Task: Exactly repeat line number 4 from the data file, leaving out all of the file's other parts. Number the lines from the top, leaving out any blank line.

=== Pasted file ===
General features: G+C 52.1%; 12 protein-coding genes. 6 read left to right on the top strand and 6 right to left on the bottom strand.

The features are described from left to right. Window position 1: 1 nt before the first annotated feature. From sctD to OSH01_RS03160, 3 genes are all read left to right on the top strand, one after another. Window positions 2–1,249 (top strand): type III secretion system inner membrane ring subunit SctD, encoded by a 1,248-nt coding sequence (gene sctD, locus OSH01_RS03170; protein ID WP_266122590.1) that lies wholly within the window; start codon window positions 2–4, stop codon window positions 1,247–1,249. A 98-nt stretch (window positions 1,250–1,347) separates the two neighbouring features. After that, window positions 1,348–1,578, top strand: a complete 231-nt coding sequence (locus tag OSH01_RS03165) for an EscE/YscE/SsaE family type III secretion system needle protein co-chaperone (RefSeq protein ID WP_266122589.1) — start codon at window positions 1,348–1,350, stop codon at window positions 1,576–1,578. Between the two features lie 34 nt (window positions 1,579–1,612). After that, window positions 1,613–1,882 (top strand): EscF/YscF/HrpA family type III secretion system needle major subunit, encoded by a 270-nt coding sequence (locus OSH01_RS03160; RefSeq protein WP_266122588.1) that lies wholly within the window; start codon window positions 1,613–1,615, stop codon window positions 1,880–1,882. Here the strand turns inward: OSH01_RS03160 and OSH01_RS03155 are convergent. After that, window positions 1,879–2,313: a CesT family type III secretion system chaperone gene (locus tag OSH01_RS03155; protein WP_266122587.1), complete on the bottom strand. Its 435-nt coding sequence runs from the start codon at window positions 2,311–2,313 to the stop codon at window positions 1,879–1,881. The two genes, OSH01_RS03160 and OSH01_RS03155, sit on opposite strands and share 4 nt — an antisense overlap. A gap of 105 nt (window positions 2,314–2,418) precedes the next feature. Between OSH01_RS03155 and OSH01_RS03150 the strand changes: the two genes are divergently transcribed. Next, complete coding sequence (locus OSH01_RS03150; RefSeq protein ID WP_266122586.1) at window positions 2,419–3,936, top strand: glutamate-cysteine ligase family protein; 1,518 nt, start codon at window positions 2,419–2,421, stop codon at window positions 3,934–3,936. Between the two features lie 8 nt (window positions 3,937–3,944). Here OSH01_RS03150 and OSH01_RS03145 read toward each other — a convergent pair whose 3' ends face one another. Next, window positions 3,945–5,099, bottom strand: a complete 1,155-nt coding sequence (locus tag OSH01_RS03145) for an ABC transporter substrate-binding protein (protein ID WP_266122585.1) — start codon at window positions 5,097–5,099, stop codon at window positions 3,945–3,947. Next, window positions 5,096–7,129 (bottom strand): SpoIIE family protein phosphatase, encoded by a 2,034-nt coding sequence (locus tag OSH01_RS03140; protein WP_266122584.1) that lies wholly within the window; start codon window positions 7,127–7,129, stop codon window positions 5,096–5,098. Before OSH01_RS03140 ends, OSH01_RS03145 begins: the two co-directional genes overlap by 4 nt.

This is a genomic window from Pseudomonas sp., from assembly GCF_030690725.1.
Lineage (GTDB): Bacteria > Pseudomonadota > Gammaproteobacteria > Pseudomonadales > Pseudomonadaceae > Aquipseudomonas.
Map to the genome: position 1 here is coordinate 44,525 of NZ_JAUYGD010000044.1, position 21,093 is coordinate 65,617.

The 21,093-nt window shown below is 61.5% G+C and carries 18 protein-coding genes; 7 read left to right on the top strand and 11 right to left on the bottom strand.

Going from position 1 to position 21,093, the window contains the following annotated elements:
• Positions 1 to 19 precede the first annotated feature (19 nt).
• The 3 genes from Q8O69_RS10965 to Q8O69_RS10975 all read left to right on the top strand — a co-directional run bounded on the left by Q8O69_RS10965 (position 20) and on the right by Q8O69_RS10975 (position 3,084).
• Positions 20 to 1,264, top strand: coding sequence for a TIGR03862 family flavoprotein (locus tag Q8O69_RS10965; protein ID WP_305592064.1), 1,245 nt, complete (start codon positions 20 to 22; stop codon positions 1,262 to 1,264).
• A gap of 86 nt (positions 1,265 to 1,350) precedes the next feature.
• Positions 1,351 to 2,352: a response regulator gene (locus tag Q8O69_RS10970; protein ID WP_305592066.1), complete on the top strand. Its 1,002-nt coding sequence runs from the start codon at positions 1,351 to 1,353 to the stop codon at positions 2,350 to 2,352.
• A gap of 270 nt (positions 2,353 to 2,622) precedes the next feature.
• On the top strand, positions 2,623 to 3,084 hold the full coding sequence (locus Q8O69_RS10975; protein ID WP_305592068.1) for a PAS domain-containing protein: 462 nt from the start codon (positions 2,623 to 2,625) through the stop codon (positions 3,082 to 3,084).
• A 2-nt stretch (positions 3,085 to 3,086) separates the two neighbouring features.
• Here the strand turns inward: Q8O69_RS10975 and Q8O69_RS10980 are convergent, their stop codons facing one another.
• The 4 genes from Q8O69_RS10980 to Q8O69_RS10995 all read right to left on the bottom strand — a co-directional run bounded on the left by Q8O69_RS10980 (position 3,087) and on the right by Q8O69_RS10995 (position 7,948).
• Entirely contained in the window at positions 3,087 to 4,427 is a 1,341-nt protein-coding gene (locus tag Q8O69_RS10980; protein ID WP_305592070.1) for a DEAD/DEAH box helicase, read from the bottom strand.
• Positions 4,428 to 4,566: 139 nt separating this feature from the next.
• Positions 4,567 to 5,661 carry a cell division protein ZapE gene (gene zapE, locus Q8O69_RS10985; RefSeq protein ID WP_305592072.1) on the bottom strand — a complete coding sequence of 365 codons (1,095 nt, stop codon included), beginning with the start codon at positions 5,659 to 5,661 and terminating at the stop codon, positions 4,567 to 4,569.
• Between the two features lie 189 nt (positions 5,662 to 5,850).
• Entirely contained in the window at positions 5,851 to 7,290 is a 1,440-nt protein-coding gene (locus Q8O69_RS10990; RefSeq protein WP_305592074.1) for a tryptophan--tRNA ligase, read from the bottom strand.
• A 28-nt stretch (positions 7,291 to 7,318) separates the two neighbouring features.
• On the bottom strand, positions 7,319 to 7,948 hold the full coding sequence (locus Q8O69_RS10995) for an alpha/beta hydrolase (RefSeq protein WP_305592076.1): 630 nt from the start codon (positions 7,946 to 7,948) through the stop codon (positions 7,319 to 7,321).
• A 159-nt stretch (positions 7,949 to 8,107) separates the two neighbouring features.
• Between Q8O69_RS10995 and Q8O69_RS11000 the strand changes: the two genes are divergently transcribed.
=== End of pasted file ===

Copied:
Lineage (GTDB): Bacteria > Pseudomonadota > Gammaproteobacteria > Pseudomonadales > Pseudomonadaceae > Aquipseudomonas.